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Such envelope already exists around Earth, though it's full of holes. We call it clouds. Although it's not separated by vacuum but just by air, and that air plays a pivotal role in supporting it. A more dense envelope is not theoretically impossible, but there would have to be some effect that keeps the water from falling down. If the particles of water ...

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How can a resting object like earth have so much (infinite) energy to attract objects? Does this energy ever fades away, assuming no other external factors? As @Alure explained to you, gravity is a force not energy. Energy can be stored in and retrieved from the gravitational field. When you raise an object the energy you expend is stored as ...

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In physics, you only need energy if you have a force and a displacement. Just exerting a force alone does not require energy. This comes from the definition of work. Therefore gravity is not free energy; it's just a force. Your drone does not need to spend energy battling gravity; it needs to spend energy to propel air molecules downwards because that's how ...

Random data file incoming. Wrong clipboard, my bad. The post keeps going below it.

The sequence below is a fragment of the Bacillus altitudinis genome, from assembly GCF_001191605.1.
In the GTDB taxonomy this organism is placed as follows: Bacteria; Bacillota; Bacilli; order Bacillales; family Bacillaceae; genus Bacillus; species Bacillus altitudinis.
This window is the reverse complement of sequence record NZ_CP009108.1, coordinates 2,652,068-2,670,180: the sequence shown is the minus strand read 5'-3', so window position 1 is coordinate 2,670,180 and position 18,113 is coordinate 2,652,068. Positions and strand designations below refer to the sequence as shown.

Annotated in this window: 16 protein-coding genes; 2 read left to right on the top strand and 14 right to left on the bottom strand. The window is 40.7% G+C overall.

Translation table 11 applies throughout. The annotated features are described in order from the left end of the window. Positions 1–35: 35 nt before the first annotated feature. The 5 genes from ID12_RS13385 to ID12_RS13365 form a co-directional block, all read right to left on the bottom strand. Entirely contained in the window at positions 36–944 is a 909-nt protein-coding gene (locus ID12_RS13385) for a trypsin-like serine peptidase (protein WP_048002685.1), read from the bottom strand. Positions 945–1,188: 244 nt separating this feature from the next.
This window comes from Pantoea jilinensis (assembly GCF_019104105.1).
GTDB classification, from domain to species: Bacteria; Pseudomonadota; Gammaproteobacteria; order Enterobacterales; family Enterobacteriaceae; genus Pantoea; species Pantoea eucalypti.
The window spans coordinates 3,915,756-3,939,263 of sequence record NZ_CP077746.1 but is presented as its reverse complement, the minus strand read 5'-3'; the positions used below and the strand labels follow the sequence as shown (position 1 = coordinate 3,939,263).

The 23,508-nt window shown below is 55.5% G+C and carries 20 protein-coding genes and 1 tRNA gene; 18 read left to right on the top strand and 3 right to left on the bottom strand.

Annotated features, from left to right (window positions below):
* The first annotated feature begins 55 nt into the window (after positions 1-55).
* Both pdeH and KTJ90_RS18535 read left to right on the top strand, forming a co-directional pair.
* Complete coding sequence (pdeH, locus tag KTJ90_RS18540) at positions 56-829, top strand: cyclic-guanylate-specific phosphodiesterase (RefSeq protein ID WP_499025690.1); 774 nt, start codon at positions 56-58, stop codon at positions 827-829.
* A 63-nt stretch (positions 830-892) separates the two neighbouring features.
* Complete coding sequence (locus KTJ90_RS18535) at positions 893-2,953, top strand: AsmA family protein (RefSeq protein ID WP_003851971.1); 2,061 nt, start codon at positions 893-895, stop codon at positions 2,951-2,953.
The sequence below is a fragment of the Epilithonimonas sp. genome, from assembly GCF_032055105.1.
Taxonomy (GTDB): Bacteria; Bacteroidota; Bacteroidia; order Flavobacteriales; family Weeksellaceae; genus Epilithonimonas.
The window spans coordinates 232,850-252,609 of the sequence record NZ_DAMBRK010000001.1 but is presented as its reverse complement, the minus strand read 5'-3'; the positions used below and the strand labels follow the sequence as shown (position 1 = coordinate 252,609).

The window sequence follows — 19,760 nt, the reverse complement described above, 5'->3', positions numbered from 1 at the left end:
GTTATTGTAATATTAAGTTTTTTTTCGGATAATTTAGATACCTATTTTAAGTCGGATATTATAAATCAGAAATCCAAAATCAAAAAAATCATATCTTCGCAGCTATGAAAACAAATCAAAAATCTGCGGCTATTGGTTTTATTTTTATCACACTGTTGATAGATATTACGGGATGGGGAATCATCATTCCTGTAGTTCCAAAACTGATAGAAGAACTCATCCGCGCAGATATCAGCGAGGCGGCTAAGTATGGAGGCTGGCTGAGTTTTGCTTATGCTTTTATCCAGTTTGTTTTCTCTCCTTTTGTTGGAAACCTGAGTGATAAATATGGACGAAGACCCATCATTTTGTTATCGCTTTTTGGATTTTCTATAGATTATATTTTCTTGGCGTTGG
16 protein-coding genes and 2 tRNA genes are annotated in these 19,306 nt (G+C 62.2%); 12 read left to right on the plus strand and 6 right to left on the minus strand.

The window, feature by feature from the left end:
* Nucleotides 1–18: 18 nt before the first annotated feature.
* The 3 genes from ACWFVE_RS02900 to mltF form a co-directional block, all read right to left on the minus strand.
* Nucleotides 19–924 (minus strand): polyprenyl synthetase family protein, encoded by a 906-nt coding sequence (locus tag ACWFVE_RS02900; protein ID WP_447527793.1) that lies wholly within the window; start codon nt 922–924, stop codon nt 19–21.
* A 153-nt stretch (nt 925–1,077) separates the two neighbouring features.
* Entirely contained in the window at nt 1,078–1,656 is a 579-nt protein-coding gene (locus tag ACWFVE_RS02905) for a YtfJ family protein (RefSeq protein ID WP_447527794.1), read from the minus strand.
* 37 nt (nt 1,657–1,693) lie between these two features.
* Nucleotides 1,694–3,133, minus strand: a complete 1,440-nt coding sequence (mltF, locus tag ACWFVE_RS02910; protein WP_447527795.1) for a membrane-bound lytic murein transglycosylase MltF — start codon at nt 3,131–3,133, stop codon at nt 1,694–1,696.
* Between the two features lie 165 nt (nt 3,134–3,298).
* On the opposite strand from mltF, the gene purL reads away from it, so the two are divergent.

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Actually you can. Both are one and the same. $F_{moon}=m_{moon}g$ $F_{moon}=\frac{GMm_{moon}}{r^2}$

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According to Abhinav's suggestion, $a=v\frac{dv}{dx}$. Rearranging the terms and integrating both sides gives us $$\int a dx=\int vdv=\frac{v^{2}}{2}$$ Inserting $a(x)=\frac{G}{(1-2x)^{2}}dx$ gives us $$v=\sqrt{G(\frac{2x}{1-2x})}$$ Inserting this into $dx=vdt$ gives us $$\frac{dx}{\sqrt{\frac{2x}{1-2x}}}=\sqrt{G}dt$$ Integrating the left side in Wolfram ...